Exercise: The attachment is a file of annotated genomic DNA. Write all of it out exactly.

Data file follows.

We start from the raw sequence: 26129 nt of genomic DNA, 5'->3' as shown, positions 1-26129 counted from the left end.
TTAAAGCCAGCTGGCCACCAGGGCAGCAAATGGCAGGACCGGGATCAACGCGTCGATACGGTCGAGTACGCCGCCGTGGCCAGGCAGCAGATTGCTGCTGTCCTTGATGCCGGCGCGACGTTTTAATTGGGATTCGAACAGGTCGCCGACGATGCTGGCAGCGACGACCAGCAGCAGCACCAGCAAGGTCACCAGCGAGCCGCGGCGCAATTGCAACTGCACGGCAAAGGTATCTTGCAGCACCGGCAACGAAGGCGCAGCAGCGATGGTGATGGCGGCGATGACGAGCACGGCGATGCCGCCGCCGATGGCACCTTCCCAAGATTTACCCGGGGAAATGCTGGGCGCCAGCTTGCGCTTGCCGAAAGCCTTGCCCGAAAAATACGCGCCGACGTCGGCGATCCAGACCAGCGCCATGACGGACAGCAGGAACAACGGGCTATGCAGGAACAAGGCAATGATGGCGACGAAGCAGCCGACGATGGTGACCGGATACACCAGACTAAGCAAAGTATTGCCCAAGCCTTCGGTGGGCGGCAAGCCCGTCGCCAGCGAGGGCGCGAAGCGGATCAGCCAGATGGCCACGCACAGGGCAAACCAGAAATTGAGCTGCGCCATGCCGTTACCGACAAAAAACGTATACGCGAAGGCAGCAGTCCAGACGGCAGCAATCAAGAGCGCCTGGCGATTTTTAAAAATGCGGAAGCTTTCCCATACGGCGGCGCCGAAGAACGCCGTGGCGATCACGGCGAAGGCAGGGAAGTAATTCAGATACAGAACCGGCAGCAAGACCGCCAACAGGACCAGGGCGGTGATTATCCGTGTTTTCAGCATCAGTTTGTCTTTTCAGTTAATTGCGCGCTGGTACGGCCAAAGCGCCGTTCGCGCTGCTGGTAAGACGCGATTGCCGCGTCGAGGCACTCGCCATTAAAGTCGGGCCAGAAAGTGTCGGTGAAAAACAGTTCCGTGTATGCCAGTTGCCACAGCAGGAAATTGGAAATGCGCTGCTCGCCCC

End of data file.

We start from the raw sequence: 26129 nt of genomic DNA, 5'->3' as shown, positions 1-26129 counted from the left end.
TTAAAGCCAGCTGGCCACCAGGGCAGCAAATGGCAGGACCGGGATCAACGCGTCGATACGGTCGAGTACGCCGCCGTGGCCAGGCAGCAGATTGCTGCTGTCCTTGATGCCGGCGCGACGTTTTAATTGGGATTCGAACAGGTCGCCGACGATGCTGGCAGCGACGACCAGCAGCAGCACCAGCAAGGTCACCAGCGAGCCGCGGCGCAATTGCAACTGCACGGCAAAGGTATCTTGCAGCACCGGCAACGAAGGCGCAGCAGCGATGGTGATGGCGGCGATGACGAGCACGGCGATGCCGCCGCCGATGGCACCTTCCCAAGATTTACCCGGGGAAATGCTGGGCGCCAGCTTGCGCTTGCCGAAAGCCTTGCCCGAAAAATACGCGCCGACGTCGGCGATCCAGACCAGCGCCATGACGGACAGCAGGAACAACGGGCTATGCAGGAACAAGGCAATGATGGCGACGAAGCAGCCGACGATGGTGACCGGATACACCAGACTAAGCAAAGTATTGCCCAAGCCTTCGGTGGGCGGCAAGCCCGTCGCCAGCGAGGGCGCGAAGCGGATCAGCCAGATGGCCACGCACAGGGCAAACCAGAAATTGAGCTGCGCCATGCCGTTACCGACAAAAAACGTATACGCGAAGGCAGCAGTCCAGACGGCAGCAATCAAGAGCGCCTGGCGATTTTTAAAAATGCGGAAGCTTTCCCATACGGCGGCGCCGAAGAACGCCGTGGCGATCACGGCGAAGGCAGGGAAGTAATTCAGATACAGAACCGGCAGCAAGACCGCCAACAGGACCAGGGCGGTGATTATCCGTGTTTTCAGCATCAGTTTGTCTTTTCAGTTAATTGCGCGCTGGTACGGCCAAAGCGCCGTTCGCGCTGCTGGTAAGACGCGATTGCCGCGTCGAGGCACTCGCCATTAAAGTCGGGCCAGAAAGTGTCGGTGAAAAACAGTTCCGTGTATGCCAGTTGCCACAGCAGGAAATTGGAAATGCGCTGCTCGCCCC